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Monday, 03 February 2014 22:12

Goalkeeping Psychology Blog

Once again this blog is not of my doing, I cannot claim any credit. Another fellow goalkeeping coach wrote this article and I wanted to share it with other members of the "Goalkeepers Union"

This blog is written by Nick Hutchings who is the First Team goalkeeper at Poole Town FC and is a senior coach at Between the Sticks goalkeeping school. http://www.betweenthesticks.co.uk

I hope you enjoy his article and gain some useful information from it.

Being a goalkeeper, working as a goalkeeping coach and a sport psychologist I am often asked, “What psychological qualities do you think are important in a goalkeeper”.

This question is posed to me by parents, coaches, fellow goalkeepers and people with a general interest in goalkeeping and often a lot of people will say “you have to be mad to be a goalkeeper” which you can’t really argue with. It is a position on the pitch where you can play well for 89 minutes and 55 seconds but have that one moment of 5 seconds that can cancel out all the hard work. For that reason there is a great deal of pressure and you have to posses a number of psychological qualities that will help you perform at your best but also to recover quickly if you do make a mistake.

The first major quality you have got to have is CONFIDENCE. If you possess confidence then you not only perform better yourself but you will pass confidence through the team that is in front of you. Confidence is developed over time and will fluctuate with performances. The main thing is to keep control of your emotions when you play so that you don’t get overly excited when you do things well and you don’t get too down on yourself when things go wrong. This way you will think consistently which in turn will help you to play consistently. As soon as you start to think, “I dropped the last cross” or “my last kick was poor” you will begin to doubt your ability which will affect your confidence and decision making. Stay in the present and focus on what needs to be done, “are my defenders in the right position”, “is my starting position good” etc and you will play much better and give confidence to your defenders.

The second quality you must possess is COMMUNICATION. When you are in goal you can see everything and if you have effective communication and can set up a team in front of you well then you can prevent the ball coming anywhere near your goal. You should aim for LOUD, CLEAR AND CONCISE communication. The information may not always be right but if it is LOUD, CLEAR AND CONCISE then it will prevent mix ups between you and team mates that could cause a goal to be conceded.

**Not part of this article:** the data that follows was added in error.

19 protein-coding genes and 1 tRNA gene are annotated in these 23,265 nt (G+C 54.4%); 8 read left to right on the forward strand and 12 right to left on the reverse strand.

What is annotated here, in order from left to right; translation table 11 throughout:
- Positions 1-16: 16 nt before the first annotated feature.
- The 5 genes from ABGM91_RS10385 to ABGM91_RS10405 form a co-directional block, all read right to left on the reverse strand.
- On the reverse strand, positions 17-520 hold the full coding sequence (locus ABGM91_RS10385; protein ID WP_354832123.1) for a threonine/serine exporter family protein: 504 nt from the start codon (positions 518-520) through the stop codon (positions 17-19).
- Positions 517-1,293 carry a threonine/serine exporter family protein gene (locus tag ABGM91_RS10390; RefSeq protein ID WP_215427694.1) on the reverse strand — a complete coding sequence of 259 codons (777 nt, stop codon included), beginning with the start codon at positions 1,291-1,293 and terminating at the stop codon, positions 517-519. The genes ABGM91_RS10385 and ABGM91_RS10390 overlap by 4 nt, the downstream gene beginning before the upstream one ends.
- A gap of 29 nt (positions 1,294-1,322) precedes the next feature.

CONCENTRATION is the third skill that is very important. Being in goal a game can sometimes pass by with you having very little to do. If you can maintain your CONCENTRATION then you can reduce the chance of making a mistake and ensure that when you are called upon to do something you do it effectively. This will help the CONFIDENCE of you and your team mates as they will know you are there if and when required. One way to help you to keep your CONCENTRATION is to continuously COMMUNICATE with the players in front of you. Again not only does this help with your CONCENTRATION but it also helps your team mates to stay alert and in position ready to cut out any danger as far away from your goal as possible.

Being CALM is a key attribute to have as a goalkeeper. Your calmness will feed through the team and allow the players to have less tension, making better decisions and preventing mistakes. An example of when it is important to stay CALM is when you have made a great save and the ball has gone for a corner. If you get too excited then you may make the wrong decision when the ball is crossed and negate the great save you have just made. You can help yourself stay CALM by being aware of your emotions when you are on the pitch. When you feel your heart rate is getting too high or you are losing control of your emotions then self talk is a good psychological technique to use. Phrases such as “STAY CALM”, “FOCUS” and “KEEP TALKING” are good to keep you CALM and in the present moment.

The final quality to have is CONTROL. You have to be able to CONTROL how you act and feel, and you also have to have the ability to influence how your team mates act and feel. This can be done through displaying positive body language, standing big in the goal rather than being slumped. It is also possible to do this through the way you COMMUNICATE with your defenders and recognising when the COMMUNICATION has to be CALM and when it has to be AGGRESSIVE. This will have a significant impact on how the players will respond to the COMMUNICATION you are trying to get across to them and how they subsequently behave. People talk about goalkeepers having a presence in the goal and this presence is built through how the goalkeeper interacts with their defenders and the decisions they make when they are in the goal.

To summarise, being a goalkeeper is a tough position and you will have moments when you make mistakes. If you accept that you are going to make the odd mistake and work on the 5 C’s mentioned above (confidence, communication, concentration, calmness, control) you will work towards making less mistakes and having a more positive influence on the players who play in front of you. One of the main reasons that goalkeepers peak at a later age than outfield players is that they rely less on their physical fitness and more on their psychological state and understanding of the game which makes their decision making better.

Keep working hard, keep learning from your mistakes and keep developing.

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